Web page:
Should they have spent more to get better faster? Yes. They should have signed Chapman. They shouldn't have cheaped out on the rest of the '09 draft. But the only inference from saying Stan failed is to say they should have spent on mediocre free agents to fight for .500. And that was exactly the wrong strategy (See KC and Pittsburgh)

Finally, you want people to show up at the ballpark? Simple: Win. Follow through with a long term strategy and build a perennial winner and the stands will fill. Just look at the Caps for gods sake.

Thursday, September 2, 2010

A least someone cares

Reaction from Nats clubhouse - NATS INSIDER

"We decide when we run. The Florida Marlins will not decide when we run. We will decide when we run. Nobody will decide when we run."

Well said Riggs. Well f*&^%$ said.

At least Nyjer cares. He's still playing baseball. When this team should be doing nothing more than running out the string, at least Nyjer puts the Nats at the top of Sportscenter.

Now as to keeping Nyjer into 2011 -- well unless his OBP rises or his defense improves, he's not worth a roster spot even if he was A.C. Green. That more than anything should lead to the end of the Nyjer Morgan era in Washington.

Which means Job 1 in the offseason is to find a high OBP, defensively gifted CF. Good luck with that Mike. Not like we're asking for much. I don't even have a ridiculous suggestion.

Wednesday, September 1, 2010

Nationals Journal - Rob Dibble no longer broadcasting Nationals games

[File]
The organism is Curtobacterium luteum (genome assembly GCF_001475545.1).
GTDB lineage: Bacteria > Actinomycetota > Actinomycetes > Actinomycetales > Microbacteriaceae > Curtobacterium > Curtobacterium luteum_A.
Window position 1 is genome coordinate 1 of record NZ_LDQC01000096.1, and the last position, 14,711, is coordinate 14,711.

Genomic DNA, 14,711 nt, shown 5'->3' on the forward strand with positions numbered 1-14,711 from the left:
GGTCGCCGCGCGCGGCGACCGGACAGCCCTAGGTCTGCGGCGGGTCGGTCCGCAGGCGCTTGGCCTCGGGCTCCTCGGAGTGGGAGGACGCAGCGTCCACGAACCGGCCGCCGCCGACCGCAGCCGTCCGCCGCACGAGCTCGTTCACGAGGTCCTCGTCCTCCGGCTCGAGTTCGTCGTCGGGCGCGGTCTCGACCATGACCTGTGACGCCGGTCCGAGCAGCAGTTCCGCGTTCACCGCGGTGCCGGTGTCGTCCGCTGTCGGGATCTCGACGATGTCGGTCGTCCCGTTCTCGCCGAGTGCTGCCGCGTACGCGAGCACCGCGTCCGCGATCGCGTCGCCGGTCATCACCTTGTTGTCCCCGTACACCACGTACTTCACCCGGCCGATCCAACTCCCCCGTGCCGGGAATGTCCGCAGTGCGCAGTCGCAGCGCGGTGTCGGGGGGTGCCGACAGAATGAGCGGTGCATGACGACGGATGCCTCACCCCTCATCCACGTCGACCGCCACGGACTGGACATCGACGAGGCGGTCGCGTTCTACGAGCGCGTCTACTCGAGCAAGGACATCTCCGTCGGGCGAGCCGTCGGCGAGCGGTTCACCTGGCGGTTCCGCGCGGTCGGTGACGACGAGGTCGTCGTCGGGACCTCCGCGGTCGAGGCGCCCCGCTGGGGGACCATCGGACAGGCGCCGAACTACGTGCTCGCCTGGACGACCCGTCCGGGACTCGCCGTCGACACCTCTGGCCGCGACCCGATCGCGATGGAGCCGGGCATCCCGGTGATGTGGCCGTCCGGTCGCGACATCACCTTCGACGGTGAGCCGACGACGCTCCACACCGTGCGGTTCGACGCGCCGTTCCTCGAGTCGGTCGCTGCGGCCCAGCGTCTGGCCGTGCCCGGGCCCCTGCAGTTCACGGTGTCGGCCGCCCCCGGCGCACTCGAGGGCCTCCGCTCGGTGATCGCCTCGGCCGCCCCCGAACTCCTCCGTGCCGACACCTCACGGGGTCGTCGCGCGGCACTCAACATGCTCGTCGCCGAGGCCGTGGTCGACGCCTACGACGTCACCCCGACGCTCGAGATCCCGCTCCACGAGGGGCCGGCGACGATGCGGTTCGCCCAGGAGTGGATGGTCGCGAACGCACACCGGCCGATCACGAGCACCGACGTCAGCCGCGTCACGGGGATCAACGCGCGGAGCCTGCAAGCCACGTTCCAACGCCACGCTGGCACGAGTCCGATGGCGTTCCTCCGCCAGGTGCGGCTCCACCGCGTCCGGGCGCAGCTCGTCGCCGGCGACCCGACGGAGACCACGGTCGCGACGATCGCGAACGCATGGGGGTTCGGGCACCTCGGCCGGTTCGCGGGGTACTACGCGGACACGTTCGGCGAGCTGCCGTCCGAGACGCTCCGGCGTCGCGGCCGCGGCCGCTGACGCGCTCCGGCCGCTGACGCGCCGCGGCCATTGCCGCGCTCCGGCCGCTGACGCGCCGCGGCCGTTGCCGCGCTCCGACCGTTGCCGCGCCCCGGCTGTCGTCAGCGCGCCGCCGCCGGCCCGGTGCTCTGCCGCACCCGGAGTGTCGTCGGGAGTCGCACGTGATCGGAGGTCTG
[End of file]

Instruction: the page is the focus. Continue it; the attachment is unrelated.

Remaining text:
Nationals Journal - Rob Dibble no longer broadcasting Nationals games

"Rob asked for some time off," Kasten said at the time. "Perhaps he's not feeling well. But I'm not a doctor, nor have I seen his records. So I shouldn't say anything more about it."

Kasten's comment referenced the comments Dibble made about Strasburg on his Sirius XM radio show when, in the days between Strasburg's elbow injury and the revelation he would need Tommy John surgery, Dibble questioned Strasburg leaving the game.


Dibble was cashiered for the shopping comments not the Strasburg ones.

What exactly was so wrong with what he said about Strasburg? Maybe he didn't tow the company line about how SS was handled but if you are telling me MASN announcers are on that short a leash then we really shouldn't believe a damn word.

Now, personally, I'm happy Dibble is gone. Didn't bring much to the broadcast at all. Ray Knight is far better for a baseball fan. He may not generate much on the excitement meter but you can't have everything.